Friday 23 June 2023

REVIEW: Fear the Invisible Man (2023) - Starring Mike Beckingham and Mhairi Calvey

Review by Jon Donnis
We have seen an almost endless stream of movies and TV shows about the H. G. Wells novel "The Invisible Man", so when I heard about yet another film telling the story, I was slightly apprehensive when it came to sitting down and watching, but was I right to be apprehensive, or was I surprised by a decent retelling of the classic story? First thing to note is that unlike other recent films, this one goes back to the Victorian era of the novel, which is a smart decision, last thing anyone needs or wants is a woke reimagining.

The film starts off with a brief scene in which a man is killed by an unseen force, we then get to see Griffin (played by Mike Beckingham) racing against time to finish his experiment. His landlord and a bailiff are pounding on the door, ready to evict him. Moments before they kick in the door, he injects himself with an experimental substance. Suddenly, his flesh and bone vanish, (this is a really cool scene, and without a doubt the highlight of the film, despite being a low budget film, this scene looked decent, if not quite Industrial and Light and Magic type decent) he then escapes, causing an explosion that kills them and destroys his lab.

Meanwhile, Adeline (portrayed by Mhairi Calvey) disbelievingly reads about a series of crimes supposedly caused by an invisible man. She has other concerns, struggling to pay the bills and avoid selling the manor after her husband's death.

To her surprise, Griffin, a former classmate, turns up injured and hiding in her house, imagine her surprise when she realises, he is invisible. He desperately needs her help not only with his wounds but also in retrieving his journals from Marvel (played by Grahame Fox), a homeless man Griffin had forced to assist him. Marvel promptly took his notes and money and disappeared.

As I briefly mentioned this is a low budget film, and usually when I hear a film is low budget, and they are going to rehash an old story I roll my eyes, but WAIT, this is actually a rather good film, yes the story is over 100 years old, but that scene practically at the start showing Griffin inject himself, and then we get to slowly watch as first his skin, then his muscles, and so on disappear, was so well done, that it had me hooked.

The film does have much in common with the H.G. Wells book, a few things have been changed, for example Kemp (a man) has become Adeline Kemp, a woman, which in turn allows for a love interest angle. But the basic premise remains the same. A man becomes invisible, and then slowly goes insane. In many ways I found that this film was more centred around the Adeline character, and how she is dealing with not only her own circumstances, which in turn lead her to at first help Griffin, but also finally realising the horrors that are happening, and how she needs to end things.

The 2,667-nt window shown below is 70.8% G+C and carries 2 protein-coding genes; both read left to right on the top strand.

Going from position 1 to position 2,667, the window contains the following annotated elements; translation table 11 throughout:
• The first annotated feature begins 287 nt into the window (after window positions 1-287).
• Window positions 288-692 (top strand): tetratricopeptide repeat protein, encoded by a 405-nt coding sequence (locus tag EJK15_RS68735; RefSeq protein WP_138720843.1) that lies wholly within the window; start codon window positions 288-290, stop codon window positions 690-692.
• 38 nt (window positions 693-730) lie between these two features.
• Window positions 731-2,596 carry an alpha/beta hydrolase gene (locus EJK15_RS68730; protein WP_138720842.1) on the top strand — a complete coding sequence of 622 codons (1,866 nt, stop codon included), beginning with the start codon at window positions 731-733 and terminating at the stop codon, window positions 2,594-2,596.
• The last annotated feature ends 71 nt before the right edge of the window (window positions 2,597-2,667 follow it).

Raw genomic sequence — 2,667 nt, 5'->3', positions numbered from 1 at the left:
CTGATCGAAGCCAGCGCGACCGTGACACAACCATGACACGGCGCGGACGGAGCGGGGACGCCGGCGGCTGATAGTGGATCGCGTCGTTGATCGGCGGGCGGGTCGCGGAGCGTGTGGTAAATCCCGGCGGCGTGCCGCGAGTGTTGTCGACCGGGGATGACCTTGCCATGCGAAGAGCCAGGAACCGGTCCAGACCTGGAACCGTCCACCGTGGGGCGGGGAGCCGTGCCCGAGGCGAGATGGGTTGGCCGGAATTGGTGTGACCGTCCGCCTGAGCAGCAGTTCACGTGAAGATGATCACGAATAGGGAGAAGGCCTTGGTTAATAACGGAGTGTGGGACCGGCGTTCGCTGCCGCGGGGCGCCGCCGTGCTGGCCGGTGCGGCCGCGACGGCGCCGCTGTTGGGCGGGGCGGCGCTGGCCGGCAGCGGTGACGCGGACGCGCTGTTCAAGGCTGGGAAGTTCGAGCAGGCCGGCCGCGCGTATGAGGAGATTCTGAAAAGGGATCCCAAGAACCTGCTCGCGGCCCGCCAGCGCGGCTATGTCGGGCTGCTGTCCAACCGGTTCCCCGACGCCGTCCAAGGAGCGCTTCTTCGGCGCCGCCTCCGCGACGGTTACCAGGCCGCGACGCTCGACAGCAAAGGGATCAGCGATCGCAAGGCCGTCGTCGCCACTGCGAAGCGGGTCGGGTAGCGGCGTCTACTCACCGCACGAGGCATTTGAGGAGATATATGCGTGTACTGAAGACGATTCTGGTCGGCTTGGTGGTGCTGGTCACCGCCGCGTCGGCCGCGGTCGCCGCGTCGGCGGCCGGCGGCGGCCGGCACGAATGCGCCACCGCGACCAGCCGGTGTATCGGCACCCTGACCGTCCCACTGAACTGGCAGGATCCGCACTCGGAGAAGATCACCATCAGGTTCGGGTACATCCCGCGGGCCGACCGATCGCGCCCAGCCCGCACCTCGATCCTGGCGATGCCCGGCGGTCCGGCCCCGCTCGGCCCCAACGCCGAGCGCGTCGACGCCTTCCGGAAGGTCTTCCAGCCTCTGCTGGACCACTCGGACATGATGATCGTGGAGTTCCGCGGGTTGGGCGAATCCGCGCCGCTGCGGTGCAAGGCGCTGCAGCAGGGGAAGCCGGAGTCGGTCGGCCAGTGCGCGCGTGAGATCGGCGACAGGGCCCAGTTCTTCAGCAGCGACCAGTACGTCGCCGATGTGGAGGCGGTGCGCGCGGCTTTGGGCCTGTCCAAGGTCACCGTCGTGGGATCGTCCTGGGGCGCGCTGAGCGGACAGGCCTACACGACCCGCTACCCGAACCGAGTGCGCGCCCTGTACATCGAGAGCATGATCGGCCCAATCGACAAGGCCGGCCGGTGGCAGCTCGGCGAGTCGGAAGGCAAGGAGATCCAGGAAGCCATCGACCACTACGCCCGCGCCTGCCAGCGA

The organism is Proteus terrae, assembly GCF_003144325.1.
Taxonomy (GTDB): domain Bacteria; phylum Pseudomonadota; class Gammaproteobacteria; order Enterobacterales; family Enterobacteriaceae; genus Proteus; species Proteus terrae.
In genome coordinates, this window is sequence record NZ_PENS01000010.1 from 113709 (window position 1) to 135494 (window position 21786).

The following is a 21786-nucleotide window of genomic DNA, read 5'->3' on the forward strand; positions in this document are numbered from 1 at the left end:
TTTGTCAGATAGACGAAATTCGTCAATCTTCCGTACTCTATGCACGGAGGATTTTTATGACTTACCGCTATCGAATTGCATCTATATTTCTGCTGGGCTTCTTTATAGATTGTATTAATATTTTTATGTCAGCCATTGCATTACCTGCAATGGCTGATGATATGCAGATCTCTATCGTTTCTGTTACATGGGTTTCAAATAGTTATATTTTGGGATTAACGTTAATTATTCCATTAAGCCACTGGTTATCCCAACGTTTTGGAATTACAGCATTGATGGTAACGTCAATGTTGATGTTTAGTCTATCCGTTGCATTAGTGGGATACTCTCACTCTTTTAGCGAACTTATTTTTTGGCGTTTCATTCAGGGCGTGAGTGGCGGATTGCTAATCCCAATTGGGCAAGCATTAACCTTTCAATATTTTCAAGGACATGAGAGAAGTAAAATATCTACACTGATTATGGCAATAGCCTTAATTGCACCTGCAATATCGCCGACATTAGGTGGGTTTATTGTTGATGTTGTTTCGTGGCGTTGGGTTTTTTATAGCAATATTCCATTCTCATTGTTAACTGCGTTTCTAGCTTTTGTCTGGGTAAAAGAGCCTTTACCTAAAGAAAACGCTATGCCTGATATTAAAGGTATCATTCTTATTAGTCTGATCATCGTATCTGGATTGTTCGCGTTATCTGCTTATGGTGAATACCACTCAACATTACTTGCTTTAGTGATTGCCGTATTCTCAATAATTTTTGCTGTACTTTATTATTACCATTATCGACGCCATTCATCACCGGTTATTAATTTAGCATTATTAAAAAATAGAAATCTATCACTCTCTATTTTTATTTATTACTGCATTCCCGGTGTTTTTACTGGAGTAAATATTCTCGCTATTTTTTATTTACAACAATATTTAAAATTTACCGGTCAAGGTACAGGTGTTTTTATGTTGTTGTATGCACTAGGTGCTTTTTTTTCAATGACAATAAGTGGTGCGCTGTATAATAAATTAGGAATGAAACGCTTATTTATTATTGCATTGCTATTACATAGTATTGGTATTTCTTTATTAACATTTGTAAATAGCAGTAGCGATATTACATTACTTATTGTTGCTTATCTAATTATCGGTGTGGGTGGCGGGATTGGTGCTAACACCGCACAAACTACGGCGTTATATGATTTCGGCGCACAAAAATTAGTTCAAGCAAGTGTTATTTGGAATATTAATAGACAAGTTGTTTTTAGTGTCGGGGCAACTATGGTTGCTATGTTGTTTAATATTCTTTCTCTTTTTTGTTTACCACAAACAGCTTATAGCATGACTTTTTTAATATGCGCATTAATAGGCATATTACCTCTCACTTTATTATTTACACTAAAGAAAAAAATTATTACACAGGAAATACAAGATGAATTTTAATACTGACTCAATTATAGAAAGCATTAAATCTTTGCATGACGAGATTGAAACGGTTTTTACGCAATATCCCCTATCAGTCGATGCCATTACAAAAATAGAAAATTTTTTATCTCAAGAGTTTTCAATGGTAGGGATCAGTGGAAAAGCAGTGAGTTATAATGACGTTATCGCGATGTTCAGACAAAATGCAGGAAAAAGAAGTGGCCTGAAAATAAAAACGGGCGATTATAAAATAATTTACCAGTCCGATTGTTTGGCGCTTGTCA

Due to the lowish budget, many of the scenes filmed with Griffin are done in the dark, this is understandable, as a dark scene helps hide any imperfection with the visual effects. It is not a massive issue, but I would liked to have seen a few more daylight scenes with him.

Mhairi Calvey holds the film together, she is the star, mainly as she is the main person you see on screen, Mike Beckingham for obvious reasons is mainly a voice actor in the film, outside of the very start and very end. I like his voice and cadence, and he does a good job portraying Griffin.

The Good
A nice retelling of The Invisible Man story, I liked that it was set in Victorian England and there is a nice build up to the last 20 minutes where the film turns from thriller into horror.

A strong performance from Mhairi Calvey. Well filmed and nicely directed, this is a good film considering the restraints.

The Bad
I hate criticising a film, when I can understand that the budget is the reason, some of the CGI effects are a bit poor, for example 19th century London backdrop, not great. Not enough Invisible Man cliches to please me. And also a little long at 95 minutes, this film needed tightening up to 80 to 85 minutes in my opinion.

I really liked the transformation into being invisible, that grabbed my attention. The story is well told, the Adeline character holds the film together well, some lovely country scenery too is always well appreciated.

Considering the budget, I thought this was a nice little film, well acted, well directed, well filmed.

Definitely worth checking out.

I score Fear the Invisible Man a respectable 8/10.